Amid the global challenges to building international stability and peace, a crisis increasingly forcing itself to the foreground — even amid those of record human displacement, climate degradation and unresolved wars — is the plunge by six countries across Africa’s Sahel region into coups d’état and military rule. Eight coups since 2020 have left 150 million people under rule by their armed forces. The latest coup, in Niger, is drawing a heightened international response, and a key player, the 15-nation West African community, said today that it will pursue a long campaign of economic and diplomatic pressure, and that it sees military force as a last resort.
The Niger coup, 15 days ago, completed what is now the world’s largest contiguous region of military rule, from Guinea on the Atlantic Ocean to Sudan on the Red Sea. The root of the crisis is that states have failed to build effective democracies that meet their people’s needs for even basic security and livelihoods. That has bred long-festering grievances, frustration, extremism and now a decade of violent insurgencies and communal conflicts. Military coups are simply another version of that violence, USIP’s “Why All the Coups?” analysis project has underscored.
Any effective U.S. or international effort to promote a return to stability and better governance in Niger and the Sahel needs to partner closely with African institutions such as the African Union and the Economic Community of West African States (ECOWAS), USIP experts stress. ECOWAS heads of state met today and the bloc’s chairperson, Nigerian President Bola Tinubu declared that “No option is taken off the table, including the use of force as a last resort.” USIP’s Ambassador Johnnie Carson says the bloc sees the coup as “an existential challenge” to the West Africa region and to ECOWAS.
What came out of the emergency ECOWAS meeting?
ECOWAS leaders renewed in strong language their condemnation of the military coup and of the junta’s detention of President Bazoum. The group called for his reinstatement in power and “a quick restoration of constitutional order.”
ECOWAS has expressed zero tolerance for coups and condemned them as an illegal usurpation of power that rarely benefits the people or the country where coups have taken place.
The summit meeting today underscored “the determination of the ECOWAS Authority to keep all options on the table for the peaceful resolution of the crisis,” while saying that a “standby force” should be prepared for use “to restore constitutional order.” The statement gave no indication of the conditions under which any use of force would be considered.
The bloc vowed to enforce its sanctions, including the closure of borders with Niger, and economic and financial sanctions on the country. It also will maintain travel bans and a freezing of assets “on all persons, or groups … whose actions hinder” peaceful efforts to restore Bazoum to power.
ECOWAS leaders issued a warning to member states not to hinder efforts to restore constitutional order in Niger. Besides Niger, three member states — Guinea, Mali and Burkina Faso — are now ruled by military regimes, and the latter two have offered statements of support for Niger’s junta.
Why has ECOWAS taken a harder line against the coup leaders in Niger as opposed to those in Burkina Faso and Mali, who are also members of the bloc?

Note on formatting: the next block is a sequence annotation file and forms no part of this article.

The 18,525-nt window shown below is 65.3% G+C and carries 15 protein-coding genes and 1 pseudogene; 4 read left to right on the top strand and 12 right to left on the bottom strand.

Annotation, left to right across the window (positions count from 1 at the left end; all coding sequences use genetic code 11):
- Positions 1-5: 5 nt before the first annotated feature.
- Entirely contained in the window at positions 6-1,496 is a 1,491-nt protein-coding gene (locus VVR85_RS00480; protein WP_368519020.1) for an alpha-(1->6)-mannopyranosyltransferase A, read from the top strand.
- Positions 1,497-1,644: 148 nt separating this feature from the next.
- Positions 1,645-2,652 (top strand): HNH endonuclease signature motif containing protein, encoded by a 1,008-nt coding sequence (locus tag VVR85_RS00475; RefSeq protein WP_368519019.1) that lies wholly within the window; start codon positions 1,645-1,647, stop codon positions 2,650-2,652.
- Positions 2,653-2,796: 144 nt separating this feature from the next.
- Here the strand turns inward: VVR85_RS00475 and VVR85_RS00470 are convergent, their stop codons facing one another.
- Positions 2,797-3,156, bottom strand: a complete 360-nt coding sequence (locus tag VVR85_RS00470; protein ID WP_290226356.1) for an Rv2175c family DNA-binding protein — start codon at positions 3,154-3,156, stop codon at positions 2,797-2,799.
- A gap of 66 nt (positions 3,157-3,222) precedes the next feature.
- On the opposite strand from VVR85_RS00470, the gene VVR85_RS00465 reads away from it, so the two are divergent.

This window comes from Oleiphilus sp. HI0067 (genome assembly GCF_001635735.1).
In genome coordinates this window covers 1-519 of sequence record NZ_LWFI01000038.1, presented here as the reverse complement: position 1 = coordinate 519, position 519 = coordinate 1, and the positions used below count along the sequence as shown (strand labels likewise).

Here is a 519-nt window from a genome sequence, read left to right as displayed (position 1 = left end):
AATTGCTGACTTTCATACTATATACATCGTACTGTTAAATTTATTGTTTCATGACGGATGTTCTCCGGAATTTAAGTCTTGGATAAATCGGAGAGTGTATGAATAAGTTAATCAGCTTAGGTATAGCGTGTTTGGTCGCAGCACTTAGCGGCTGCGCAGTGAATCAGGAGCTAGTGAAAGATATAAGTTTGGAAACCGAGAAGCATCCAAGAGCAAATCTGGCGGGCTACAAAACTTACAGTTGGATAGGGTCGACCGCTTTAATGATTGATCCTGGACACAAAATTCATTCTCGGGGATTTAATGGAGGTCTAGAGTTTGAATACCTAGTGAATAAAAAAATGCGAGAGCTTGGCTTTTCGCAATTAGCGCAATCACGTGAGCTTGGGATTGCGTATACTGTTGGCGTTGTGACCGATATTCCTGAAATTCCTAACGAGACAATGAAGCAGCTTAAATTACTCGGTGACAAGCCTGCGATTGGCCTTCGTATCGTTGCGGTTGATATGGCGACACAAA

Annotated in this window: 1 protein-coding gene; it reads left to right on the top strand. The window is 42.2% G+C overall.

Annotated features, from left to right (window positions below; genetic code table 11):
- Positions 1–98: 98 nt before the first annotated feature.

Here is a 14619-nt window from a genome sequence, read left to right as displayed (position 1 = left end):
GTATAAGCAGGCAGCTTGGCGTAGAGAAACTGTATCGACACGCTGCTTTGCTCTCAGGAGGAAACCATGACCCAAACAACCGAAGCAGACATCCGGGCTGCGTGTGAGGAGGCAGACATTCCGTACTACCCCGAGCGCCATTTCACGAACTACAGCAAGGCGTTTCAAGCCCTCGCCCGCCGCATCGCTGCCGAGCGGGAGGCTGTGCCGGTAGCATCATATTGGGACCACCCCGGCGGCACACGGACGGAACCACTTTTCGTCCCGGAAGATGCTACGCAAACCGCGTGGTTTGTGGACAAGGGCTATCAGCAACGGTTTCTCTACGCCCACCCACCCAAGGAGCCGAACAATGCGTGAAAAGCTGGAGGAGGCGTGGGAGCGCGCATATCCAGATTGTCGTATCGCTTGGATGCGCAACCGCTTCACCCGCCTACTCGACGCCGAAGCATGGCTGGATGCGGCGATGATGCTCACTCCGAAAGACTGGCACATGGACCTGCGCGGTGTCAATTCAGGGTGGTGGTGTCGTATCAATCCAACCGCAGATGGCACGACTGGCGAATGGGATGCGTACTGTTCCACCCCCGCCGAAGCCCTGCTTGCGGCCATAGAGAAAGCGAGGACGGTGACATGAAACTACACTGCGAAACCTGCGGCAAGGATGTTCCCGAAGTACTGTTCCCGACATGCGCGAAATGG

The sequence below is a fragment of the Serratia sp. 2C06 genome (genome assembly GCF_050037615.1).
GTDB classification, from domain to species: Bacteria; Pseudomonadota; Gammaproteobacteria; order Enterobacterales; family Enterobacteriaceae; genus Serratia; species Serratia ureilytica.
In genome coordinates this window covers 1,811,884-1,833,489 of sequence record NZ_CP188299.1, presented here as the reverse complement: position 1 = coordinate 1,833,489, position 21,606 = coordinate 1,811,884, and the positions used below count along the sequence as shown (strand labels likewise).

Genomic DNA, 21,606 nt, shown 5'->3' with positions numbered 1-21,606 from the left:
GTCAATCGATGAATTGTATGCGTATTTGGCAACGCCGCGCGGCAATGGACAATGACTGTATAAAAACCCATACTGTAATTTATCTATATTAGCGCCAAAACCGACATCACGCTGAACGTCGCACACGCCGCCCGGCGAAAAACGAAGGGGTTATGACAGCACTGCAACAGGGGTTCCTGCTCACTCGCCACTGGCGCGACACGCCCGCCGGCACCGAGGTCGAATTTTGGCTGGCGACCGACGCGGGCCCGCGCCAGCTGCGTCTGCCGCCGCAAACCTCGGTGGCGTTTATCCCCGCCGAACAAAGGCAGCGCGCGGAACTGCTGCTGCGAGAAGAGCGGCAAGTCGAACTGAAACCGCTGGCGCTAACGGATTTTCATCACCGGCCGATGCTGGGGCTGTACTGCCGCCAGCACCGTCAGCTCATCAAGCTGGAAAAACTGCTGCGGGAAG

ECOWAS recognizes the coup in Niger is an existential challenge not only to the political integrity of Niger, but to the security, political, and economic stability of the entire Sahel region, Coastal West Africa — and to ECOWAS itself. The group’s leaders know that the coup organizers in Niger were probably influenced by the success of the coups in Mali and Burkina Faso. They know that West Africa is at a tipping point. They know that other states in the region are facing serious economic and political problems and are vulnerable to internal instability. EOWAS leaders, especially in the region’s four most important states (Nigeria, Ghana, Ivory Coast and Senegal) recognize that they have to take a firm stand. Failure to take strong action against Niger could incentivize other soldiers in West Africa to act unconstitutionally.
How might a prolonged standoff affect counterterrorism efforts and broader regional stability in the Sahel?
A failure of ECOWAS to reverse the coup in Niger will have a catastrophic impact on the country, the Sahel region and Coastal West Africa. It will set back democratic progress and economic development. Niger is one of the six poorest states in Africa and has the world’s highest birth rate. It depends heavily on foreign assistance to meet its budgetary needs and is challenged by a stagnant economy, high youth unemployment and climate change. It also faces a serious jihadist insurgency in the northern part of the country. Niger’s last two democratic governments have made progress in addressing its economic and security problems but only with large infusions of U.S. and EU assistance. That economic support will almost certainly be cut, worsening the country’s economic situation and throwing millions of people into greater poverty.
The junta leaders will not be able to curb terrorist activities. The country’s security situation will deteriorate and human rights violations will increase. The Nigerien military is heavily dependent on French, American and EU assistance for intelligence, equipment and counterterrorism training. As the junta leaders strengthen their ties with Mali and Burkina and possibly with the Russian Wagner Group, the U.S. and France will be forced to cut their security assistance and relocate their regional drone bases. The region will also be impacted by additional democratic backsliding and coups in politically weak and economically stressed countries. This coup is a major setback for West Africa and will have far-reaching consequences.